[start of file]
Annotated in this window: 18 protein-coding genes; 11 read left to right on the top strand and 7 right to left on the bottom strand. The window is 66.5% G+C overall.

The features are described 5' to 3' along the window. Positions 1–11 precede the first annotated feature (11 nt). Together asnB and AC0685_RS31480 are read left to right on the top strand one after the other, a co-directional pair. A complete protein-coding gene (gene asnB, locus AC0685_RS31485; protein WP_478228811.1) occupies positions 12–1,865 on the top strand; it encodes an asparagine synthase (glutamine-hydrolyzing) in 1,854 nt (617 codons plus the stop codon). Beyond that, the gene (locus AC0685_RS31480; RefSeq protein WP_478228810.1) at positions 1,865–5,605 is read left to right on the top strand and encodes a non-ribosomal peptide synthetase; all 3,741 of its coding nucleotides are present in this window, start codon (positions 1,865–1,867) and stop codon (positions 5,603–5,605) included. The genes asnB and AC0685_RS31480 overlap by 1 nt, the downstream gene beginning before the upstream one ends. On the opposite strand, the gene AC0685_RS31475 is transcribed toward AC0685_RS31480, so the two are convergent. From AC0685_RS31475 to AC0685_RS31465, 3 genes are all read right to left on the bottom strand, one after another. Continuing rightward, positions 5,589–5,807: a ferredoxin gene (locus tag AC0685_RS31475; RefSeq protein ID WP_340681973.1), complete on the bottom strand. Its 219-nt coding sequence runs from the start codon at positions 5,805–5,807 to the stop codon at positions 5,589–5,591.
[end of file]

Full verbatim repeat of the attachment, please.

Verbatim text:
Annotated in this window: 18 protein-coding genes; 11 read left to right on the top strand and 7 right to left on the bottom strand. The window is 66.5% G+C overall.

The features are described 5' to 3' along the window. Positions 1–11 precede the first annotated feature (11 nt). Together asnB and AC0685_RS31480 are read left to right on the top strand one after the other, a co-directional pair. A complete protein-coding gene (gene asnB, locus AC0685_RS31485; protein WP_478228811.1) occupies positions 12–1,865 on the top strand; it encodes an asparagine synthase (glutamine-hydrolyzing) in 1,854 nt (617 codons plus the stop codon). Beyond that, the gene (locus AC0685_RS31480; RefSeq protein WP_478228810.1) at positions 1,865–5,605 is read left to right on the top strand and encodes a non-ribosomal peptide synthetase; all 3,741 of its coding nucleotides are present in this window, start codon (positions 1,865–1,867) and stop codon (positions 5,603–5,605) included. The genes asnB and AC0685_RS31480 overlap by 1 nt, the downstream gene beginning before the upstream one ends. On the opposite strand, the gene AC0685_RS31475 is transcribed toward AC0685_RS31480, so the two are convergent. From AC0685_RS31475 to AC0685_RS31465, 3 genes are all read right to left on the bottom strand, one after another. Continuing rightward, positions 5,589–5,807: a ferredoxin gene (locus tag AC0685_RS31475; RefSeq protein ID WP_340681973.1), complete on the bottom strand. Its 219-nt coding sequence runs from the start codon at positions 5,805–5,807 to the stop codon at positions 5,589–5,591.